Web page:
Doctrine divides, Action unites


  February 2014

Betrayal of EDSA: A Throwback to the Martial Law Era?

Edre U. Olalia

The People Power Revolution in the Philippines removed Ferdinand
Marcos from power in 1986, but the human rights violations that
thrived under his dictatorship are still a threat to Filipinos,
including church people, almost three decades later.
(Photo from

After 28 years of platitudes and grand rhetoric, this year is the height of insult and affront for victims of the Marcos dictatorship as President Benigno S. Aquino seems to ignore years of effort at creating fundamental change for the benefit of the majority of our people in the Philippines.

In a fundamental sense, the Aquino presidency has practically put us back precisely to the martial law era: to the age of widespread corruption and the systematic marauding of government coffers; to monopolies and oligopolies by a tiny elite living ostentatiously amidst penury; to a degrading quality of life and the diminishing economic power of the ordinary Filipino who is deprived of basic social services; to flagrant state violence and vicious attacks on human rights and the callous denial of such; to the failure to attain real justice in a discriminatory system despite the “rule of law” shibboleth; to U.S. intrusion and domination in political, military, social and economic affairs; and to unresolved roots of the armed conflict raging in the countryside. Indeed, the only thing missing might be the blanket military and legislative powers exercised by Ferdinand Marcos—or essentially maybe not.

One outstanding betrayal, among so many, is Aquino’s appointment of a police general as head of the Human Rights Victims Claims Board (HRVCB). It is reminiscent of Marcos’s own dependence on a loyal army and police and his revolving door policy—one important facet of which is appointing retirees to political positions. In selecting a state law enforcer with no natural affinity, track record or known advocacy for human rights, Aquino, in one fell swoop, demolishes whatever gains and progress martial law victims have achieved.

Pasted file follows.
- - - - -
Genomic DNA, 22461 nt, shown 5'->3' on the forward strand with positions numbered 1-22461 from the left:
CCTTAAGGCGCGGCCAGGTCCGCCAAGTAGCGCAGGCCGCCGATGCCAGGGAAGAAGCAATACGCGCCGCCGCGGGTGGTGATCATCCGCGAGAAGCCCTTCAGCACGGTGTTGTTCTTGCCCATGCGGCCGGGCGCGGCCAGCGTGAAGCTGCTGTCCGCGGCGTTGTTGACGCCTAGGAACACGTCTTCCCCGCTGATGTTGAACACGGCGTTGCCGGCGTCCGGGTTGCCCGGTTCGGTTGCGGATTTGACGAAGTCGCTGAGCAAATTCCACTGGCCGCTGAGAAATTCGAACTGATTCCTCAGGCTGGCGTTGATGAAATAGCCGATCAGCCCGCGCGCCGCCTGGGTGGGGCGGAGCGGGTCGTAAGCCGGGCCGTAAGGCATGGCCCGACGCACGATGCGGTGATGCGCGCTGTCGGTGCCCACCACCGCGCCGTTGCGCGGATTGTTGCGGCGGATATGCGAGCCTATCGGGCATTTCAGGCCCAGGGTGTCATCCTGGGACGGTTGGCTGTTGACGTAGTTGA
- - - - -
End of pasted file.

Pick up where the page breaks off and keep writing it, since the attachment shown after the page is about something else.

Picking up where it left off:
The human rights victims are not beggars and are not concerned merely with seeking compensation for themselves for past and continuing atrocities. Rather, it is rewriting the history of human rights violations during the martial law regime that is the larger concern. By insisting on his choice that escapes reason and common sense, Aquino is effectively exonerating the entire system that perpetrated the abuses, justified their occurrence and concealed them with a veneer of impunity. This outcome is nothing short of contempt and revulsion for “fellow” victims of the martial law regime. The present has become the sum of all our fears: that “never again” will happen again.

Do not the headlines of today—spiraling consumer costs, dissatisfaction or distrust with government, unbridled corruption, breakdown of “law and order”—echo those of the past?

Are not the perils of earlier times— extrajudicial killings, enforced disappearances, torture and a lack of certain accountability—still menacing us today?

It may come in different shapes and sizes, but fear will always feel the same. The sheer dread of losing out to an “unjust” rule of law permeates our society as the same ruling elite play around with the system.

Or, as the more things change, the more things, indeed, basically remain the same. In the end, no real sense of history comes from the ivory tower of caciques.

As the people become increasingly perceptive, however, our governors can no longer take comfort in pedigrees or camouflage pretentious self-righteousness. It will take only a little while though before it becomes obvious that, from the point of the view of the people, the beginning of the end of the old society must genuinely start anew, a chance to squeeze out of the gridlock of the long and winding road of so many things that are wrong in Philippine society.

* Edre U. Olalia is the secretary-general of the National Union of Peoples’ Lawyers (NUPL) in the Philippines.

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